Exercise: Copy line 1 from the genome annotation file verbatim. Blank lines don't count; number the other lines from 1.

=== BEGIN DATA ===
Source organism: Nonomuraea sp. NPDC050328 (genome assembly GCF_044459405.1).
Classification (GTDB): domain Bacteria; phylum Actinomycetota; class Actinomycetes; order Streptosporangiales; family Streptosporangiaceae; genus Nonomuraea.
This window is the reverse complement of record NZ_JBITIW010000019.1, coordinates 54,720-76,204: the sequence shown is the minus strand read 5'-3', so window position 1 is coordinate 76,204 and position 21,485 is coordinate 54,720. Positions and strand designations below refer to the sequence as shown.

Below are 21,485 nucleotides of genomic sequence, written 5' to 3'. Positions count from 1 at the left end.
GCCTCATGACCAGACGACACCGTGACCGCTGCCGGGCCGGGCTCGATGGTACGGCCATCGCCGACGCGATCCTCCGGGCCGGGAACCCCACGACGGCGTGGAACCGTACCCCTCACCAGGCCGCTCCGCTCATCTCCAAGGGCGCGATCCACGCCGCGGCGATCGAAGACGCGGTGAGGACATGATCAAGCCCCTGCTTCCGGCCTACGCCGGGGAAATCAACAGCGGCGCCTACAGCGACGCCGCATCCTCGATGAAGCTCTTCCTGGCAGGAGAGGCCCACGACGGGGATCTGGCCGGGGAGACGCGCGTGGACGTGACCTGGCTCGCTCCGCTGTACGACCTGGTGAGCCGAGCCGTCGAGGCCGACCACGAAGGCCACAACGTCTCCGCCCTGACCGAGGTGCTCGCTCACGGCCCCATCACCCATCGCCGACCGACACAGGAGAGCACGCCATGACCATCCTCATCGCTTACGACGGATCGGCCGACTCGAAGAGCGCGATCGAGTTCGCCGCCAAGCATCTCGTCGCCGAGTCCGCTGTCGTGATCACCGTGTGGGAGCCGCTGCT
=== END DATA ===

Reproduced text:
Source organism: Nonomuraea sp. NPDC050328 (genome assembly GCF_044459405.1).